My daughter has been playing soccer for two years. And in those two years, she has never scored a goal. Never.
She is the only one on her team who has never scored a goal.
Now I should mention that it doesn't seem to bother her too much. She's busy picking flowers after all. But she does want to score a goal.
Yesterday was our last game of this season. Since it is Spring Break and a holiday weekend, very few kids showed up for the game. So my little soccer star got to play for all of the first three quarters.
When the coach sat her down at the end of the third quarter, I have to admit that I was depressed. Two whole seasons and not a single goal to show for it. She was fine with it, but I knew how happy she would have been to score a goal.
With about two minutes left in the game, the coach (AH's husband) asked my future World Cupper if she wanted to play again. Miracle of miracles, she said yes.
So she went out on the field for a kick off.
I looked away for a moment to tend to my son, and when I looked back up I saw her boot the ball so hard off the kick-off that it rolled right into the goal.
I was admittedly happy. Really happy. She jumped up and down a couple of times, yelled, "I scored my first goal!' and went right back to the center for another kick-off.
But the crowd was going wild. The other parents had been rooting for her all season. Woo hoo! She did it! She scored a goal.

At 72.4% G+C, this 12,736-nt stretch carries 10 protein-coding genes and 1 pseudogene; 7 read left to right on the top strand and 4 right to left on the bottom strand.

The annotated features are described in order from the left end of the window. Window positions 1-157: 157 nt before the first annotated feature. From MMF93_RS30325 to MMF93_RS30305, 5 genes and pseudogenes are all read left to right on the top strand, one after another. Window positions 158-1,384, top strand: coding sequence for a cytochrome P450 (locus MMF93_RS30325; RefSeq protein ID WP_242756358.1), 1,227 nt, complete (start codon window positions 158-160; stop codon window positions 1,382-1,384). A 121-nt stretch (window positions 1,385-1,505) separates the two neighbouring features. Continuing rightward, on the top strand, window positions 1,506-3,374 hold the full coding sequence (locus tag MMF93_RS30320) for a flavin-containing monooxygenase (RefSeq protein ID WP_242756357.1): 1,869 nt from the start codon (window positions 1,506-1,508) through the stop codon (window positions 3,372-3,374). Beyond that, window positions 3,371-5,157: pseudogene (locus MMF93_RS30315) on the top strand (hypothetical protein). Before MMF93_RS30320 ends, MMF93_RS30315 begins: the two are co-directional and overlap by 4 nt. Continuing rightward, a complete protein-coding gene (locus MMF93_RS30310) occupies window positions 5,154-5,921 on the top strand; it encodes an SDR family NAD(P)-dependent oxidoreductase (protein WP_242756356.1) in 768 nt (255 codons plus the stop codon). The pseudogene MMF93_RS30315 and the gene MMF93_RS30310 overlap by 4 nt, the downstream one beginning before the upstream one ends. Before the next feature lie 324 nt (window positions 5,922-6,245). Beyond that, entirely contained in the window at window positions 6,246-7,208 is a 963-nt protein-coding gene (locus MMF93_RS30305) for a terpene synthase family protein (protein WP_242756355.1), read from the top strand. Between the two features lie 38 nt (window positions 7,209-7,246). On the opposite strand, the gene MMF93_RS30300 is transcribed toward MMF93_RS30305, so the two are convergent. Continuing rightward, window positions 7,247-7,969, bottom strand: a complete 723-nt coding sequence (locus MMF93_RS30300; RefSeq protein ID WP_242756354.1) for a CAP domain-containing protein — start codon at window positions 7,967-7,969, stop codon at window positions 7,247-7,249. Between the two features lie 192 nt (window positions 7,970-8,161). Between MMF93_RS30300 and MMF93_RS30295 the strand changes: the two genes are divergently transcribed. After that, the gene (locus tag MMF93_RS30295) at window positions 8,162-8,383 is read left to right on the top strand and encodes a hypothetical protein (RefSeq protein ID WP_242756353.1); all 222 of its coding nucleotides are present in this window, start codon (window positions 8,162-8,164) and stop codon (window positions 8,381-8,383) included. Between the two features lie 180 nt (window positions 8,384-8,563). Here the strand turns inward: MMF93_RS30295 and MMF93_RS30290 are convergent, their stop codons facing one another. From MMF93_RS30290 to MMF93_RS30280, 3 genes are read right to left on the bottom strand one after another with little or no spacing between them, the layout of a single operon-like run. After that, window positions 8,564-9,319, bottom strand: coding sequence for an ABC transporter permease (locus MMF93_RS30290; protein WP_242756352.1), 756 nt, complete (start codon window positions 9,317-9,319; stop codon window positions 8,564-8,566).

And then the coach sort of walked toward me. And I began to feel that something wasn't right.
He started to say, "You know it wasn't our turn..."
"...to kick off," I finished for him. I knew it was too good to be true.
"Please let her believe she scored a goal," I implored him.
He kind of laughed and said, "It's fine."
So the other team took their turn to kick off and we ended up scoring again.
Now I should mention that we don't keep score yet at their age level. Not really, anyway. So whether or not she really scored really doesn't matter. But I'm too much of a competitor myself not to feel like it really didn't count.
After the game, the coach of the other team made a point to come shake my daughter's hand and tell her that she scored a beautiful goal.
"Thank you, ma'am," my little future Olympian replied. It was pretty cute.
To celebrate her big goal, I let her choose the restaurant for dinner, and I let her order dessert. Everyone we came in contact with for the rest of the day--the host, the waitress, strangers in the parking lot--they all got to hear about her "game winning goal."
I've never seen her quite so proud or happy with herself. But every time I look at her I have to chuckle. My little audacious one who kicked the ball when it wasn't even her turn. The same little girl who held the coaches hand through her entire first season. The same little girl who got sent out of the game for crying at least three times while my husband was here to coach.
It's hard to slide into depression when your daughter is just so happy.
Now my little Mia Hamm wants to go to soccer camp for the summer. She wants to play on an all-girls team next year. She wants to see if she can get a college soccer scholarship. She is the "best soccer player ever!"
Because she kicked the ball when it wasn't her turn.
I swear she gets it from her father.